Gusty winds, low humidity and dry earth are making for a dangerous combination.
The National Weather Service in Peachtree City issued a fire hazard warning Wednesday for North and Middle Georgia counties, and conditions aren’t likely to subside until at least next week.
“It’s going to continue to be dry and temperatures will be closer to normal for this time of year for a few days, then start to climb back up to above normal,” said Patricia Atwell of the National Weather Service.
Wednesday was especially a worry, as winds blew up to 25 mph, prompting the agency to declare a “red flag warning” for North and Middle Georgia counties, including Hall.
“Fires that develop will likely spread quickly,” the weather statement said.
Despite a blast of rain that hit parts of Hall County on Tuesday, conditions have been largely dry in the area.
Rain is not in the forecast through at least Monday night. Tuesday carries a 20 percent chance of showers and thunderstorms.
Today’s forecast calls for sunny skies and a high temperature near 66. Friday is expected to be a little warmer but windier.
Mostly sunny skies stay in the forecast through Tuesday, with highs near 80 Sunday and Monday, according to the weather service.
Meanwhile, the window is closing fast for those interested in trying to burn yard debris.
The Hall County and Gainesville fire departments suspended issuing burn permits Wednesday because of the weather, with officials saying they’re keeping an eye on conditions.
And the Georgia Environmental Protection Division’s annual summer burn ban, which is enforced in 54 Georgia counties, including Hall, is set for May 1-Sept. 30.
Chad Payne, Gainesville’s fire marshal, said his department checks the weather forecast every morning to “make sure we can burn. And then, it’s a judgment call. I look out the window and if it’s windy as all get out, then probably we’ll cut off (the permits).”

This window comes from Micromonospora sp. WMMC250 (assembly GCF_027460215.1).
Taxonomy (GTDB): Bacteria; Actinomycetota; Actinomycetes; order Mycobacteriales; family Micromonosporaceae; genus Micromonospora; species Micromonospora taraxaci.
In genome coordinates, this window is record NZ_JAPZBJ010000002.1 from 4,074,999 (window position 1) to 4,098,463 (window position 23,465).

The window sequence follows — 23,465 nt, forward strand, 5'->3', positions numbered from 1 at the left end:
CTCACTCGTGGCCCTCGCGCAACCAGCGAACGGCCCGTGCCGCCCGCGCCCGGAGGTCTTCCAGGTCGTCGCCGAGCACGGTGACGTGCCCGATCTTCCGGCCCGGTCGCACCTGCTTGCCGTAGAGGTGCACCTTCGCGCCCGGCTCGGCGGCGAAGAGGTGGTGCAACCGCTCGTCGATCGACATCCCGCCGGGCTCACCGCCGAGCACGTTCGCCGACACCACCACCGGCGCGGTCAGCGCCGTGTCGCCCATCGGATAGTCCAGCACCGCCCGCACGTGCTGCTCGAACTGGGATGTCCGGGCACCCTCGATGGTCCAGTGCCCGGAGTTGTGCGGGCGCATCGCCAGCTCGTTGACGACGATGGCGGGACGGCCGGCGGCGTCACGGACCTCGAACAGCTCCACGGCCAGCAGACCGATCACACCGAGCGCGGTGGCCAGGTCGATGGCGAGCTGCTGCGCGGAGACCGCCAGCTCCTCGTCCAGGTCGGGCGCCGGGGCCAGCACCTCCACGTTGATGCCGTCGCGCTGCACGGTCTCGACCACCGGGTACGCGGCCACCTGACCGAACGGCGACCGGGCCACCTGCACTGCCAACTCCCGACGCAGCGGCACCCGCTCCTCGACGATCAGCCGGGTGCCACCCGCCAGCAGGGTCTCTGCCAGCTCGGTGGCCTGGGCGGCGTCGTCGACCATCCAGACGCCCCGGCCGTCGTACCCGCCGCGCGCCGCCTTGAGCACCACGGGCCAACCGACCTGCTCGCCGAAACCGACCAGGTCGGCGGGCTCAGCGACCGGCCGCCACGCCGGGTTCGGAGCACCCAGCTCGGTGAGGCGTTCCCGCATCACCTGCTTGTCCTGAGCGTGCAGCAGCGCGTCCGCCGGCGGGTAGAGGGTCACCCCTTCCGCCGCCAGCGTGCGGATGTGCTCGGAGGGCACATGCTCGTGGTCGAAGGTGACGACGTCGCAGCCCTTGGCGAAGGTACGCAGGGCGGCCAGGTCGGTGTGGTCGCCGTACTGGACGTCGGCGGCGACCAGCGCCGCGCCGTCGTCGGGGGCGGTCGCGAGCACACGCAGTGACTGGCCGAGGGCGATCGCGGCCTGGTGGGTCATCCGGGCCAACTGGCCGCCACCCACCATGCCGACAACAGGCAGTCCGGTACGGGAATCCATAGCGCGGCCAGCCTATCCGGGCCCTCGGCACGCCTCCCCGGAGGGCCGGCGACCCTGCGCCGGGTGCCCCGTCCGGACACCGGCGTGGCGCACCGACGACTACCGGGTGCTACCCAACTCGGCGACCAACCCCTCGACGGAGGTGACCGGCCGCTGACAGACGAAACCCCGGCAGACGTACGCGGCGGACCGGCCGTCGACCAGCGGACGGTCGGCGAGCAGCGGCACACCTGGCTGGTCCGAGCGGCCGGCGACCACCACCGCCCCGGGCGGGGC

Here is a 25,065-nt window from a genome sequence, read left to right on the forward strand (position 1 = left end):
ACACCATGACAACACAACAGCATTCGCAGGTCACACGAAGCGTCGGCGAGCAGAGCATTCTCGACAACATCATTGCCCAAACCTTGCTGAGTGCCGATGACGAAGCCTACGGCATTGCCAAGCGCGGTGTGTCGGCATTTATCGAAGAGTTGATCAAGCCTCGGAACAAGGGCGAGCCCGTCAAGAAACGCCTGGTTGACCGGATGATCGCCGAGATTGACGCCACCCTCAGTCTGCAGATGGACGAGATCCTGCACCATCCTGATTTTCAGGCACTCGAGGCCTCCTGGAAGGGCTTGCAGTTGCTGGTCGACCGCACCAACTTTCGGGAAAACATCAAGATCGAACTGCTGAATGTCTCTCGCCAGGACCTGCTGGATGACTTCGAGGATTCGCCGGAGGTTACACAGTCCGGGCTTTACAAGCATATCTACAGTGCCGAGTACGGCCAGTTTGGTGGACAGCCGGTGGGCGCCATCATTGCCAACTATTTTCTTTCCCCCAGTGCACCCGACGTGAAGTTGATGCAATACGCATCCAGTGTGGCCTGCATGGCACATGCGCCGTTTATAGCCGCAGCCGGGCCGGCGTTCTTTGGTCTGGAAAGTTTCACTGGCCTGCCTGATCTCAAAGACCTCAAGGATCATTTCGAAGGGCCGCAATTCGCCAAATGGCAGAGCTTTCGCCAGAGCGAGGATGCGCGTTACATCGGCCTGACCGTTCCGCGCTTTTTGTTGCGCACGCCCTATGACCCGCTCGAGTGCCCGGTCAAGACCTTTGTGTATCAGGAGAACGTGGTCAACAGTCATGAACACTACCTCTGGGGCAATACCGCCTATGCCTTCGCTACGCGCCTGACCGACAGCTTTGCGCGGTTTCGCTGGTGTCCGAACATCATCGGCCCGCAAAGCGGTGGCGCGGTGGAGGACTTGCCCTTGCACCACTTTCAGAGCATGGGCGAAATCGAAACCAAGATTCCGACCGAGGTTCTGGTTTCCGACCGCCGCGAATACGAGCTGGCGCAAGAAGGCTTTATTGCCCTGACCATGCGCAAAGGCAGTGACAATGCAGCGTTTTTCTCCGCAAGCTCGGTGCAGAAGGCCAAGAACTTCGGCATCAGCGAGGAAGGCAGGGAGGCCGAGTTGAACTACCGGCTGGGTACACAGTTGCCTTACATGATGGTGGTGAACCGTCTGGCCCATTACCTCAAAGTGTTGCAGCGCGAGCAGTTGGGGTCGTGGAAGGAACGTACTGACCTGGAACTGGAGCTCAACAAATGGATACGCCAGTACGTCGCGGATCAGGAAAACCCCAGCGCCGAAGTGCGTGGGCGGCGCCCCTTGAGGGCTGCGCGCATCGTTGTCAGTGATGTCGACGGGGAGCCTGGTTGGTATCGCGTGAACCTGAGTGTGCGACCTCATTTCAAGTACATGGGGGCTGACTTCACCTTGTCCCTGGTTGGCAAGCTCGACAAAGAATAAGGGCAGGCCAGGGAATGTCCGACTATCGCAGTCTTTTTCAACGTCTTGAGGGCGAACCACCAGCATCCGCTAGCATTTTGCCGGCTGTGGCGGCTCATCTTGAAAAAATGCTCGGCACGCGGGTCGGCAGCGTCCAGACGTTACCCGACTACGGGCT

Hall County Fire Chief David Kimbrell said he also heeds the forecasts, especially noting Wednesday’s warning.
The weather agency “has a whole science to that, as far as the relative humidity, the soil moisture and projected winds,” he said.
“On any day, if the winds get above 10 mph, we suspend (permits). That’s in our local ordinance.”
Otherwise, both departments are on heightened alert during dry, windy conditions.
“This is typically when we have people throwing out cigarettes, starting fires,” Kimbrell said.
The red flag warning also included the Chattahoochee-Oconee National Forests, which is based at 1755 Cleveland Highway, Gainesville.
“Our fire management program has identified and pre-positioned individuals and equipment to be prepared to respond to the threat of wildfires in the event that we need to,” said Judy Toppins, public affairs staff officer.
The U.S. Forest Service also works closely with the Georgia Forestry Commission and others in an effort “to educate communities about the elevated risk of wildfires in the spring,” she said.